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A higher proportion of children’s emergency department (ED) visits since mid-March has been related to mental health struggles than in 2019, a new study found.
“Many mental disorders commence in childhood, and mental health concerns in these age groups might be exacerbated by stress related to the pandemic and abrupt disruptions to daily life associated with mitigation efforts, including anxiety about illness, social isolation, and interrupted connectedness to school,” researchers from the Centers for Disease Control and Prevention (CDC) wrote in a new Morbidity and Mortality Weekly Report.
The team analyzed hospital data on children under 18 years from the CDC’s National Syndromic Surveillance Program. They found from mid-March through mid-October of 2020, the average number of ED visits by children each week for any cause and for mental health were down 43% and 19%, respectively compared to 2019. However, the proportion of the ED visits that were for mental health rose by 44%. About 1,673 of every 100,000 visits were for mental health during that period in 2020 compared to 1,161 of every 100,000 visits in 2019.
Adolescents ages 12-17 made up the largest proportion of ED visits for mental health. The proportion of their ED visits for mental health was 31% higher in 2020 compared to 2019. For children ages 5-11 years, the proportion of mental health visits was up 24%.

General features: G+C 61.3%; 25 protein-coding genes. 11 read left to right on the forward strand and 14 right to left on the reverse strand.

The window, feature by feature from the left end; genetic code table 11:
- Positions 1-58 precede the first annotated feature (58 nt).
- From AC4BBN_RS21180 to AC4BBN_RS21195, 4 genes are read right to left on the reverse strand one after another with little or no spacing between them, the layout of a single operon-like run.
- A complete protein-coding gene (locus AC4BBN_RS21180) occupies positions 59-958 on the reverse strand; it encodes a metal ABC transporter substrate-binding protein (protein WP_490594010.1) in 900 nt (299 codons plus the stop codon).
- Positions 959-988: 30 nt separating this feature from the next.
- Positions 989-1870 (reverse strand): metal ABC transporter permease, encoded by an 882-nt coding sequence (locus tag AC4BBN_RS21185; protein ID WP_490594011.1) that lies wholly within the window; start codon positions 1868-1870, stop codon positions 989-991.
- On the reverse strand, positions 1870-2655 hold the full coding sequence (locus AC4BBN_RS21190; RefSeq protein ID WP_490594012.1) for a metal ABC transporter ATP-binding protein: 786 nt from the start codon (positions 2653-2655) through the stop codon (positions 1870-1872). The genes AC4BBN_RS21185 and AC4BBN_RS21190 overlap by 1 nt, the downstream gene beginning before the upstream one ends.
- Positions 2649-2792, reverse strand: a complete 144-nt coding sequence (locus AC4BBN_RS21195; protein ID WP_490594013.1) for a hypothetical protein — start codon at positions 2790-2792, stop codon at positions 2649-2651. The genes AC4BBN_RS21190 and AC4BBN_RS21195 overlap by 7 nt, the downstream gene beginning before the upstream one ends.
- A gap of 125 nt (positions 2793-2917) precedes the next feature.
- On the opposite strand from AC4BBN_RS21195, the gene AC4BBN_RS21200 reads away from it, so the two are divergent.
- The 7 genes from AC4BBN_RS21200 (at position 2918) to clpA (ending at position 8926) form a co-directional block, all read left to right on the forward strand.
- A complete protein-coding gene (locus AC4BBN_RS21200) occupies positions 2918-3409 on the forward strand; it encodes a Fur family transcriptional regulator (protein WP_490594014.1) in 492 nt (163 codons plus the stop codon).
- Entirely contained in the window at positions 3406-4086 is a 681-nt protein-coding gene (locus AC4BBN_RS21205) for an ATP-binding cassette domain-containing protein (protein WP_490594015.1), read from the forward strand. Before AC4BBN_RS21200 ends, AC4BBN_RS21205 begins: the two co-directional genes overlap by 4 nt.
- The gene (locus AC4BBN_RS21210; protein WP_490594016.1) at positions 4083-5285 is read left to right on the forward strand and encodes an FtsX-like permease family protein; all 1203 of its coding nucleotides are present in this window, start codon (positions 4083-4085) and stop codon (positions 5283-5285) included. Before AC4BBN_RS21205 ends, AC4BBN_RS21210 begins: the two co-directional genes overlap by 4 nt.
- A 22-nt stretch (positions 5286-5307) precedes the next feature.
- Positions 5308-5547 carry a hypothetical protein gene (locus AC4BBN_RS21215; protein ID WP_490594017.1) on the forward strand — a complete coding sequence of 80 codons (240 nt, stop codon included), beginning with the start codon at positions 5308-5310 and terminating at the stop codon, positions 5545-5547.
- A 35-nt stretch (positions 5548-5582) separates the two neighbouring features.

Authors said the findings suggest “that children’s mental health warranted sufficient concern to visit EDs during a time when nonemergent ED visits were discouraged.”
They also noted some children may not have been able to access their usual clinic or community agency for mental health services.
The authors highlight potential limitations of the data in over or underestimates because of small numbers of mental-health related ED visits; reporting hospitals are not a nationally representative sample; and variation in reporting and coding practices. The findings also could be artificially inflated due to overall ED visits declining sharply during this period.
Still, authors stressed the importance of monitoring children’s mental and emotional health during the pandemic and making sure they have access to care. Both the short-term and long-term effects of public health emergencies on children’s mental health and their overall health and well-being should continue to be monitored and addressed.
“Ensuring availability of and access to developmentally appropriate mental health services for children outside the in-person ED setting will be important as communities adjust mitigation strategies,” they wrote. “Implementation of technology-based, remote mental health services and prevention activities to enhance healthy coping and resilience in children might effectively support their well-being throughout response and recovery periods.”
The AAP recently released new interim guidance on how pediatricians can support families’ emotional health during the pandemic. It covers how to evaluate the impact of the pandemic on children, which children may be more vulnerable, when to refer children to a specialist and the role of parents and caregivers in supporting children.